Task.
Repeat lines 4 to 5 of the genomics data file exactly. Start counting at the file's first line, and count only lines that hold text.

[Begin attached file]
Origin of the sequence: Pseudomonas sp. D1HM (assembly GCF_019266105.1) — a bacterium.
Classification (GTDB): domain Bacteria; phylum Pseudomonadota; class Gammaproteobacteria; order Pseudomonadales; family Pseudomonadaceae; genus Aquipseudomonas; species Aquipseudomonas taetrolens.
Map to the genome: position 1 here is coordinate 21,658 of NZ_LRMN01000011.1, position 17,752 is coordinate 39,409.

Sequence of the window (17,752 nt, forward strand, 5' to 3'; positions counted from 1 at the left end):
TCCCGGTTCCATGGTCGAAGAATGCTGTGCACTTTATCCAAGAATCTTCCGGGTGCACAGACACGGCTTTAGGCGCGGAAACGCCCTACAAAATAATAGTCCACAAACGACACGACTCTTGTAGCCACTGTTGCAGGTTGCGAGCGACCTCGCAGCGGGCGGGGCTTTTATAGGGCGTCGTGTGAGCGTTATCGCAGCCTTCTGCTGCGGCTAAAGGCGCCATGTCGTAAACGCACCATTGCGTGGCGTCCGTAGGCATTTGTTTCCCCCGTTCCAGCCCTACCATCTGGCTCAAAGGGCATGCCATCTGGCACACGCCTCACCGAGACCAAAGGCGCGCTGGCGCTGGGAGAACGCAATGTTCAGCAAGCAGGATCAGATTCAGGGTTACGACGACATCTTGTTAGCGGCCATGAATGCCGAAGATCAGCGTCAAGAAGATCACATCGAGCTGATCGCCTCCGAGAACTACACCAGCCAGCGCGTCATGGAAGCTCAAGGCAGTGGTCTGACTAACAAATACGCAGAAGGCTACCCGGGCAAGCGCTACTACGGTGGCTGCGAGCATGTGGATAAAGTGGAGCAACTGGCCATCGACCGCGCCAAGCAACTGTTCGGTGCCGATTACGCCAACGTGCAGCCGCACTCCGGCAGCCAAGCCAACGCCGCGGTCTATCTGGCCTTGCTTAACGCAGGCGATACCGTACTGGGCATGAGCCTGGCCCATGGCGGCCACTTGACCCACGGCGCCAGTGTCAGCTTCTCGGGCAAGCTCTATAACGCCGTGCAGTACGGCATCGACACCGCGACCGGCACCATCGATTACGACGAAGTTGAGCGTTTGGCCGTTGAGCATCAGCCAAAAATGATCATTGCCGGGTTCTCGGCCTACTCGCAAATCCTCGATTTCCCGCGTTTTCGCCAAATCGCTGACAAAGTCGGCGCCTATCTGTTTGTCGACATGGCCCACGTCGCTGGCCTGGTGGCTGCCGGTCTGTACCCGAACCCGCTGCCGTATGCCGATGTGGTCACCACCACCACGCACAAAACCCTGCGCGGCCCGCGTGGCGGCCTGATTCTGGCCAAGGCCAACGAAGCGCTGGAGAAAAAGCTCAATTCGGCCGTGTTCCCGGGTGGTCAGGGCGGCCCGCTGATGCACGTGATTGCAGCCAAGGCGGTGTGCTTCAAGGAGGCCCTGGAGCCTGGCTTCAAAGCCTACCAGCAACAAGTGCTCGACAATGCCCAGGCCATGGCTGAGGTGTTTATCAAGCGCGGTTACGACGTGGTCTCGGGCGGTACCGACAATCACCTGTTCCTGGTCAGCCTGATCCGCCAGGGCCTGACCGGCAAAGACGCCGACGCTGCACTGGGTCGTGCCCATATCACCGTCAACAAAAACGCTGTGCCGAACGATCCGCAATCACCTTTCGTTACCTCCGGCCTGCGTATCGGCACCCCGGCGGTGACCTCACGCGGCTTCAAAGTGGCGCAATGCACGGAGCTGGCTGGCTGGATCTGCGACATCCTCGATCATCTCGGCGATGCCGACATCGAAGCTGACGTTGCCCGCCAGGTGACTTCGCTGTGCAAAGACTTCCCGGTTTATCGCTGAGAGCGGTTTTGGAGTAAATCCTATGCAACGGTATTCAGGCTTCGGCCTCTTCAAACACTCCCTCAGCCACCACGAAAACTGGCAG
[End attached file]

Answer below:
Sequence of the window (17,752 nt, forward strand, 5' to 3'; positions counted from 1 at the left end):
TCCCGGTTCCATGGTCGAAGAATGCTGTGCACTTTATCCAAGAATCTTCCGGGTGCACAGACACGGCTTTAGGCGCGGAAACGCCCTACAAAATAATAGTCCACAAACGACACGACTCTTGTAGCCACTGTTGCAGGTTGCGAGCGACCTCGCAGCGGGCGGGGCTTTTATAGGGCGTCGTGTGAGCGTTATCGCAGCCTTCTGCTGCGGCTAAAGGCGCCATGTCGTAAACGCACCATTGCGTGGCGTCCGTAGGCATTTGTTTCCCCCGTTCCAGCCCTACCATCTGGCTCAAAGGGCATGCCATCTGGCACACGCCTCACCGAGACCAAAGGCGCGCTGGCGCTGGGAGAACGCAATGTTCAGCAAGCAGGATCAGATTCAGGGTTACGACGACATCTTGTTAGCGGCCATGAATGCCGAAGATCAGCGTCAAGAAGATCACATCGAGCTGATCGCCTCCGAGAACTACACCAGCCAGCGCGTCATGGAAGCTCAAGGCAGTGGTCTGACTAACAAATACGCAGAAGGCTACCCGGGCAAGCGCTACTACGGTGGCTGCGAGCATGTGGATAAAGTGGAGCAACTGGCCATCGACCGCGCCAAGCAACTGTTCGGTGCCGATTACGCCAACGTGCAGCCGCACTCCGGCAGCCAAGCCAACGCCGCGGTCTATCTGGCCTTGCTTAACGCAGGCGATACCGTACTGGGCATGAGCCTGGCCCATGGCGGCCACTTGACCCACGGCGCCAGTGTCAGCTTCTCGGGCAAGCTCTATAACGCCGTGCAGTACGGCATCGACACCGCGACCGGCACCATCGATTACGACGAAGTTGAGCGTTTGGCCGTTGAGCATCAGCCAAAAATGATCATTGCCGGGTTCTCGGCCTACTCGCAAATCCTCGATTTCCCGCGTTTTCGCCAAATCGCTGACAAAGTCGGCGCCTATCTGTTTGTCGACATGGCCCACGTCGCTGGCCTGGTGGCTGCCGGTCTGTACCCGAACCCGCTGCCGTATGCCGATGTGGTCACCACCACCACGCACAAAACCCTGCGCGGCCCGCGTGGCGGCCTGATTCTGGCCAAGGCCAACGAAGCGCTGGAGAAAAAGCTCAATTCGGCCGTGTTCCCGGGTGGTCAGGGCGGCCCGCTGATGCACGTGATTGCAGCCAAGGCGGTGTGCTTCAAGGAGGCCCTGGAGCCTGGCTTCAAAGCCTACCAGCAACAAGTGCTCGACAATGCCCAGGCCATGGCTGAGGTGTTTATCAAGCGCGGTTACGACGTGGTCTCGGGCGGTACCGACAATCACCTGTTCCTGGTCAGCCTGATCCGCCAGGGCCTGACCGGCAAAGACGCCGACGCTGCACTGGGTCGTGCCCATATCACCGTCAACAAAAACGCTGTGCCGAACGATCCGCAATCACCTTTCGTTACCTCCGGCCTGCGTATCGGCACCCCGGCGGTGACCTCACGCGGCTTCAAAGTGGCGCAATGCACGGAGCTGGCTGGCTGGATCTGCGACATCCTCGATCATCTCGGCGATGCCGACATCGAAGCTGACGTTGCCCGCCAGGTGACTTCGCTGTGCAAAGACTTCCCGGTTTATCGCTGAGAGCGGTTTTGGAGTAAATCCTATGCAACGGTATTCAGGCTTCGGCCTCTTCAAACACTCCCTCAGCCACCACGAAAACTGGCAG